Posted on Tuesday, February 12th, 2008 by Hunter Stephenson
In what will mark their second consecutive film examining the Jewish experience following 2009’s A Serious Man, Joel and Ethan Coen will write, direct and produce an adaptation of feted author Michael Chabon‘s 2007 bestseller The Yiddish Policemen’s Union. Mega-producer Scott Rudin, who was behind the Coens’s No Country for Old Men as well as There Will Be Blood last year, helped bring the deal to fruition at Columbia Pictures (he also owns the rights to Chabon’s classic The Adventures of Kavalier & Clay, read it if you still haven’t.) Chabon has alerted a fansite about his elation…
“I am, of course, over the moon about this, Chabon said. “They are among my favorite living moviemakers. Three or four of their films are on my all-time favorite list. They are geniuses. What’s more, I think they are perfectly suited to this material in every way, from its genre(s) to its tone to its content. I can’t wait to see what they eventually do with it. …Now we just need to get this strike settled.”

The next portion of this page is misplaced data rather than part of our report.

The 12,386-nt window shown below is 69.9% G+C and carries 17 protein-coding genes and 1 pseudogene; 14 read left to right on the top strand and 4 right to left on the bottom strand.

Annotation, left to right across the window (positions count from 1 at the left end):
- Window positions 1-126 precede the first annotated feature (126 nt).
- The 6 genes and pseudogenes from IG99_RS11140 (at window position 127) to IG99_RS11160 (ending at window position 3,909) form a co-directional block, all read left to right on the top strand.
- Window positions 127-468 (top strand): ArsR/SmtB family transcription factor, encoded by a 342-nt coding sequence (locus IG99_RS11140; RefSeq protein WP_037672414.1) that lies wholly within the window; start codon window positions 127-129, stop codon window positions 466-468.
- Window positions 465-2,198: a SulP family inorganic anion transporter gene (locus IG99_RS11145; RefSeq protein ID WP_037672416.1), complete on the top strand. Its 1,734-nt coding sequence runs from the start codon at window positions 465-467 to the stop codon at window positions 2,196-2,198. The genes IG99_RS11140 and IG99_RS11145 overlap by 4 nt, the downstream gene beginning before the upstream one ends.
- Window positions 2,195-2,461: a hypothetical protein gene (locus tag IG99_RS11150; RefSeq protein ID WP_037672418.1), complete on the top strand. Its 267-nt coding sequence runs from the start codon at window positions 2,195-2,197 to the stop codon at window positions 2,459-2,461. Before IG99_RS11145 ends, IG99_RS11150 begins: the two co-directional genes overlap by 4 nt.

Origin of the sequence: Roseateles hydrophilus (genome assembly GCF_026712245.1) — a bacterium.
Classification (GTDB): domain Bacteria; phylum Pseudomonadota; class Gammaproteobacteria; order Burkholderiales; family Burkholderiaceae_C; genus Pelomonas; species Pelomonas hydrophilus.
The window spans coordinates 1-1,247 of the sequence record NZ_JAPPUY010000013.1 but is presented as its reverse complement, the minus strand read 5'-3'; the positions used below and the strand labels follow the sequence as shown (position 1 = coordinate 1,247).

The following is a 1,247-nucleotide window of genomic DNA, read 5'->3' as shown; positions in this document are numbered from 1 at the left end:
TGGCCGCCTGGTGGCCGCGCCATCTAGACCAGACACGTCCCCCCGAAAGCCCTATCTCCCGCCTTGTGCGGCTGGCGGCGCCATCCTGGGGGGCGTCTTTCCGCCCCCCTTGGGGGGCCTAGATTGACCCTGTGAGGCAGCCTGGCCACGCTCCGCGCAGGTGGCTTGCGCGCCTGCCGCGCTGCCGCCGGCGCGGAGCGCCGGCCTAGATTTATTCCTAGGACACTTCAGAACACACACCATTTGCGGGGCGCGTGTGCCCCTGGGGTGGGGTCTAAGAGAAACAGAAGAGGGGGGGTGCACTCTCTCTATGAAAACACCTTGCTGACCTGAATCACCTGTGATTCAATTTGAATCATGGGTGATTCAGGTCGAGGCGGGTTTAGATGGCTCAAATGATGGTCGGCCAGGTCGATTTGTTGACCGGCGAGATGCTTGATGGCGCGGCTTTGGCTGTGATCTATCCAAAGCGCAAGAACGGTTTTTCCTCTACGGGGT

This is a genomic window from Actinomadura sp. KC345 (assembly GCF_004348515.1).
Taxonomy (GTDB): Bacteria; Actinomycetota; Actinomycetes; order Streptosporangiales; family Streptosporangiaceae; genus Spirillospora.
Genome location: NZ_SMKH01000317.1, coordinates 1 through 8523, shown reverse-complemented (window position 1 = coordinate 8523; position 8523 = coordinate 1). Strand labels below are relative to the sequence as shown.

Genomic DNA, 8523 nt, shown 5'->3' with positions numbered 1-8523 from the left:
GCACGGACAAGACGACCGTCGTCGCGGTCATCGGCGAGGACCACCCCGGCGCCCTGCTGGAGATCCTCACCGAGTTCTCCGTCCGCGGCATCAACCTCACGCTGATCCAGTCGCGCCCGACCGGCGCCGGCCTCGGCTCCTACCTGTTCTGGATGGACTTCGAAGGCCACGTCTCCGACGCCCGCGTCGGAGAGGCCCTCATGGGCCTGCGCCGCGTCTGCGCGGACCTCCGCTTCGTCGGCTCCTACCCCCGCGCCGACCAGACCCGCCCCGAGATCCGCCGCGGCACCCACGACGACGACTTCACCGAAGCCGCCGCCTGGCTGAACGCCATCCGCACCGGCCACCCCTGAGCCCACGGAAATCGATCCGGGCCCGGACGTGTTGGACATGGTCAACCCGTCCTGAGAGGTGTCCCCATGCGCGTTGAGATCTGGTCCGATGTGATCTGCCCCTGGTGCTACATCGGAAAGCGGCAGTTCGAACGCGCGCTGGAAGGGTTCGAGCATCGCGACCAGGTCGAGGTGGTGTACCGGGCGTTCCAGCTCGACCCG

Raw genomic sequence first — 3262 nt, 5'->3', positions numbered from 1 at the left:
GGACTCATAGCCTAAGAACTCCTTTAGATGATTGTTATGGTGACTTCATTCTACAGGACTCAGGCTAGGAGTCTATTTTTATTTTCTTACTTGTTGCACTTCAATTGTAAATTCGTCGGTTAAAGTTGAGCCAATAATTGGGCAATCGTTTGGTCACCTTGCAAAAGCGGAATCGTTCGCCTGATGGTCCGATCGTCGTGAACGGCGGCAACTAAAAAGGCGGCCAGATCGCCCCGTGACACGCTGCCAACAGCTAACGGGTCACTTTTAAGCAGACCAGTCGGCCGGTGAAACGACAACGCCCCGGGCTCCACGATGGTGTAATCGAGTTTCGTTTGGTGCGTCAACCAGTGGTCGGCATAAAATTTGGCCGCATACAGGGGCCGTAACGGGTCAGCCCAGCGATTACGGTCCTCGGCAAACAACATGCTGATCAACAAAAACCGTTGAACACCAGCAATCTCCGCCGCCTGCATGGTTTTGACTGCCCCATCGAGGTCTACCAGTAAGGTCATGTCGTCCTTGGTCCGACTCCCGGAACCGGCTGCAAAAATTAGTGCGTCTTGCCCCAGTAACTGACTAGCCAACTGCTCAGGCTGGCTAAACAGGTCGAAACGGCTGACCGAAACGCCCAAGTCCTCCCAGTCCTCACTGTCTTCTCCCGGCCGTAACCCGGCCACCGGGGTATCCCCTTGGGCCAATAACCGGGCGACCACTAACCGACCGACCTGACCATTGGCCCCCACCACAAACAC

The novel is set in an alternate universe where Jews were allowed permanent safe haven by the U.S. in the real town of Sitka, Alaska during World War II, thus altering the outcome of that war, various others, the Israeli-Palestinian conflict and current world relations. In contemporary times, the U.S. government decides to hand Sitka back to native Alaskans, all the while the novel’s main character, a boozing loner detective, attempts to crack the murder of a chess phenom who may have been literally divine. You know, The Yiddish Policemen’s Union, playing in a screening room across from Tyler Perry’s Picnic with Madea 2 in 2010.